How to React After a Failed Transfer

Learning that your embryo transfer did not result in a positive pregnancy test can feel devastating. The doctor said your embryos were perfect, your surrogate’s uterus was perfect, and you were sure the result would be a successful, perfect pregnancy. It is completely normal and understandable to be met with grief, shock, and disbelief when things don’t go as planned.

First of all, understand that while science has evolved to give us incredible insight into pregnancy and IVF technologies, there is still a human element. Success rates of pregnancy through IVF are good, and can even be great, but they are not absolute. Failed transfers can and do happen. This does not mean that you will never achieve pregnancy or that it’s a lost cause to continue trying.

As the days and weeks progress, you may notice that your surrogate is distancing herself from you a bit, and may begin to wonder if she’s having a hard time dealing with the failed transfer. As a result, you may begin to give her some space to deal with her feelings.

The truth is, she is very likely feeling some level of guilt, wondering if something she did or did not do was the cause of the failed transfer, and wondering if you may be blaming her. Those emotions, and even her respect of your sadness, will typically cause a surrogate to back off from her previous level of communication. The distancing, often done out of respect, can lead to unintentional hurt feelings.

Surrogates generally follow all instructions from the doctor and their actions play no role in the success or failure of the transfer. However, they still blame themselves. When met with silence from their Intended Parents, surrogates may begin to wonder if you’re blaming them, too. In the weeks that follow a failed transfer, try to use empathy to understand that the failed transfer is hard on the surrogate, as well. Right now she needs to know that she has not lost your trust. The best way to do this is to continue communicating with her. You may find that the bond you share grows deeper and more substantial through the heartache–not just celebratory times.

From experience we know that most relationship issues tend to self-regulate as the next cycle gets underway. While you may find that you’re more reserved this time, you will also find that you’re excited to try again, and that your surrogate is excited as well.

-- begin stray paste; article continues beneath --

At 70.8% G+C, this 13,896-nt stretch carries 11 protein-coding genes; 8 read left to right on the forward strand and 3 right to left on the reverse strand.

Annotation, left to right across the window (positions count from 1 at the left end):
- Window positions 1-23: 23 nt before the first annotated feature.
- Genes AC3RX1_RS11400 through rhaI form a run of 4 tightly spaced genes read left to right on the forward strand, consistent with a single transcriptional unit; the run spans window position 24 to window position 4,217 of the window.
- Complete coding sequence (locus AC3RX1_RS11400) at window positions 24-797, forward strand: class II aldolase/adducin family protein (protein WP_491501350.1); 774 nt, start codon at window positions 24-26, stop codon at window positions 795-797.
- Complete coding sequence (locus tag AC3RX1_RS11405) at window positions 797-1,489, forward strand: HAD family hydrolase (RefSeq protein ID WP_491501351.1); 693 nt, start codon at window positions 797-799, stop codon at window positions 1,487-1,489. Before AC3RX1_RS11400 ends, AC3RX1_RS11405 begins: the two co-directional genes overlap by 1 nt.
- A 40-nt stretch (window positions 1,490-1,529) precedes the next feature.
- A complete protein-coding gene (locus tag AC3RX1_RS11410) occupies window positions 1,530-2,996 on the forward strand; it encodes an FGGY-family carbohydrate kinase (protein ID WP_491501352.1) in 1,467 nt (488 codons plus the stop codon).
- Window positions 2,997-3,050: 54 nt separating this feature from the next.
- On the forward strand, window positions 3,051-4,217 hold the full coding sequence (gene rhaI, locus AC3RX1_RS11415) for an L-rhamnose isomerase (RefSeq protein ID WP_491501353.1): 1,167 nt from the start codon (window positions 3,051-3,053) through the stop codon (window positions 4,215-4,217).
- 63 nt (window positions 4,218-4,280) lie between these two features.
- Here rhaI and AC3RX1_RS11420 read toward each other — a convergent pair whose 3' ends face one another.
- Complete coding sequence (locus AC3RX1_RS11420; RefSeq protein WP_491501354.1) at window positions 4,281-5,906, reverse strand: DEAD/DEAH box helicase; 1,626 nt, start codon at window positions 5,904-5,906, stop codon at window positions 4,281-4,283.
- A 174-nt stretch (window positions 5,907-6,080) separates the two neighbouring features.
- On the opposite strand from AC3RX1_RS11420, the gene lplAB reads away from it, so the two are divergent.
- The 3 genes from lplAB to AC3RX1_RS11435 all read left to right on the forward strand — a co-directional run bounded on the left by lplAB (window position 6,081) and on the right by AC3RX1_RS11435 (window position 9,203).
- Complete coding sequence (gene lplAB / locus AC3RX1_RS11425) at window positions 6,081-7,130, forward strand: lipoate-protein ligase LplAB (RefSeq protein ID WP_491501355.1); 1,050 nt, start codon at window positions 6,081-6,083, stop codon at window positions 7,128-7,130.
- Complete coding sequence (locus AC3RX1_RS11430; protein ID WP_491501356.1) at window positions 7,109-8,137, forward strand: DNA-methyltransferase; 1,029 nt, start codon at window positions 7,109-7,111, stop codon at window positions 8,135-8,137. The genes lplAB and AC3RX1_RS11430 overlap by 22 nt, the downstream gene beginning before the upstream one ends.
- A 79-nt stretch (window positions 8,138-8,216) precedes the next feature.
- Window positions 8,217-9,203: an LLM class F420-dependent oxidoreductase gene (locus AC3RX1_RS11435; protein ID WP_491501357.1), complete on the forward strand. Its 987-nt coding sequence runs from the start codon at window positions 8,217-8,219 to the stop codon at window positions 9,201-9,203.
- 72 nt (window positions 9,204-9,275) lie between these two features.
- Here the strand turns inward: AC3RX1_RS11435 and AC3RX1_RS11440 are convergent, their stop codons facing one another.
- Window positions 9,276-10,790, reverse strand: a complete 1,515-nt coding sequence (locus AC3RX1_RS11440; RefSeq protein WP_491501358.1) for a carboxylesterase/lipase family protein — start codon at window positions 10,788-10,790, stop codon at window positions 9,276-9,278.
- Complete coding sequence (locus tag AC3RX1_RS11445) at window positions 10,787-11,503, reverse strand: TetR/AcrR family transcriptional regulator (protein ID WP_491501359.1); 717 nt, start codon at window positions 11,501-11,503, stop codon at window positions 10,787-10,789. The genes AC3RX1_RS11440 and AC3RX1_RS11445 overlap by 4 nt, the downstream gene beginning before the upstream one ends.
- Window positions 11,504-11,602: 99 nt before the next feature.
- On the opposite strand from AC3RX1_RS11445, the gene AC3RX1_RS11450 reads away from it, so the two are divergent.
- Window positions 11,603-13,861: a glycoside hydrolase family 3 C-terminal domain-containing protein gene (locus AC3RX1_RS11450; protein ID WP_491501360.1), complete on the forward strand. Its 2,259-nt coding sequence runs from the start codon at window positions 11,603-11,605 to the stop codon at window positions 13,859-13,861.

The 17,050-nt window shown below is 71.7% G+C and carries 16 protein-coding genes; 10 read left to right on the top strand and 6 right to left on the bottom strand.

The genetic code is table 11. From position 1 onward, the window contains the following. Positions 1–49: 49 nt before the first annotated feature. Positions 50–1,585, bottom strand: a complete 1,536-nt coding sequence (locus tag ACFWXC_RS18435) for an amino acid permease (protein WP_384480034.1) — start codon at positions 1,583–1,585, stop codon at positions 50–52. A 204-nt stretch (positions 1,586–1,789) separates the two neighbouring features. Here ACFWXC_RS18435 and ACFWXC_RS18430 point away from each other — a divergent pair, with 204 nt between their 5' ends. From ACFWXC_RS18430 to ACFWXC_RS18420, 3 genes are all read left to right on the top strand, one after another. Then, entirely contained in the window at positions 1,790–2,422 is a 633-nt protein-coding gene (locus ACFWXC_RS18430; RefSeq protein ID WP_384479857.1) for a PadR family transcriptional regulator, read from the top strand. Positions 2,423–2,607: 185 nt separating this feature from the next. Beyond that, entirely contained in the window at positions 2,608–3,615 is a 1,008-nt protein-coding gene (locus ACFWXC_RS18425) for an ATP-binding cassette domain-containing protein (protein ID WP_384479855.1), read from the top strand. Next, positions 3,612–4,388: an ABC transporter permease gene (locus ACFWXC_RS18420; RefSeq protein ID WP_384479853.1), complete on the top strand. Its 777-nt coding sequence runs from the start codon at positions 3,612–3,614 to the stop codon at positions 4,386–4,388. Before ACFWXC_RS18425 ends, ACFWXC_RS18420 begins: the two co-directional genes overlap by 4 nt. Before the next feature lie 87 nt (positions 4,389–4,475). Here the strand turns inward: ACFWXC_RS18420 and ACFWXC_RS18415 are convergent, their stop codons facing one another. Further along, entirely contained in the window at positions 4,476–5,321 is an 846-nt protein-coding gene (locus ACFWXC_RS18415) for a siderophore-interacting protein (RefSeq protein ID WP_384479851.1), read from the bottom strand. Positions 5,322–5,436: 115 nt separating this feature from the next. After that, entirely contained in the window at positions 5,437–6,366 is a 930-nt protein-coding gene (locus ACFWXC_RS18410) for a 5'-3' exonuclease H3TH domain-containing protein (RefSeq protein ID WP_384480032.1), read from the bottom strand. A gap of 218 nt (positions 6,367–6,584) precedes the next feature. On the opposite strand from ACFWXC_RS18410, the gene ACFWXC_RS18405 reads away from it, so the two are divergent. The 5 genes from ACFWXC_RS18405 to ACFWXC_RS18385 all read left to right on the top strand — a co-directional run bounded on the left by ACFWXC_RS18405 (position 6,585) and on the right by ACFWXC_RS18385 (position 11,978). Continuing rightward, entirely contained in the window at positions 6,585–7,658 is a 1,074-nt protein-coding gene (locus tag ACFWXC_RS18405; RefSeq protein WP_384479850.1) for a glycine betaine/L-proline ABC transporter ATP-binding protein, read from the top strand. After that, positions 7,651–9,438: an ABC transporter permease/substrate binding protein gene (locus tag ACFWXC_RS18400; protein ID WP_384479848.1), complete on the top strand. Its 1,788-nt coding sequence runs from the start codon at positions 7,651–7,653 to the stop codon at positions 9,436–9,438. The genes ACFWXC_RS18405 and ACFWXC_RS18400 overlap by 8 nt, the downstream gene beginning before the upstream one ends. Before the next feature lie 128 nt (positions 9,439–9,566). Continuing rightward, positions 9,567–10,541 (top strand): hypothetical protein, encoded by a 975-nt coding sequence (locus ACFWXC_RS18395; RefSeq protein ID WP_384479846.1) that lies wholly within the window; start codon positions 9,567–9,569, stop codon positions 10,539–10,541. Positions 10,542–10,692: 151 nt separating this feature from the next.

Also understand that it is acceptable to take time and really allow yourself to feel whatever emotions you may have as a result of the failed transfer. If you need to talk things through with your IVF doctor or your case specialist, understand that it is appropriate to reach out to these people and ask whatever questions you may have.

Dr. Kim Bergman

Kim Bergman, PhD, a licensed psychologist of 26 years, has specialized in the area of gay and lesbian parenting, parenting by choice and third party assisted reproduction for over two decades. Dr. Bergman has created a comprehensive psychological screening, support and monitoring process for Intended Parents, Surrogates and Donors. She is the co-owner of Fertility Counseling Services and Growing Generations and is a member of the American Society for Reproductive Medicine, the American Psychological Association, the Los Angeles County Psychological Association, the Lesbian and Gay Psychotherapy Association, and the Gay and Lesbian Medical Association. She is on the national Emeritus board of the Family Equality Council. Dr. Bergman writes, teaches and speaks extensively on parenting by choice. Along with co-authors, she published “Gay Men Who Become Fathers via Surrogacy: The Transition to Parenthood” (Journal of GLBT Family Studies, April 2010). Dr. Bergman’s is the author of the upcoming book, Your Future Family: The Essential Guide to Assisted Reproduction (Conari Press 2019). Dr. Bergman created her own family using third party assisted reproduction and she lives with her wife of 35 years. Her two daughters are in college.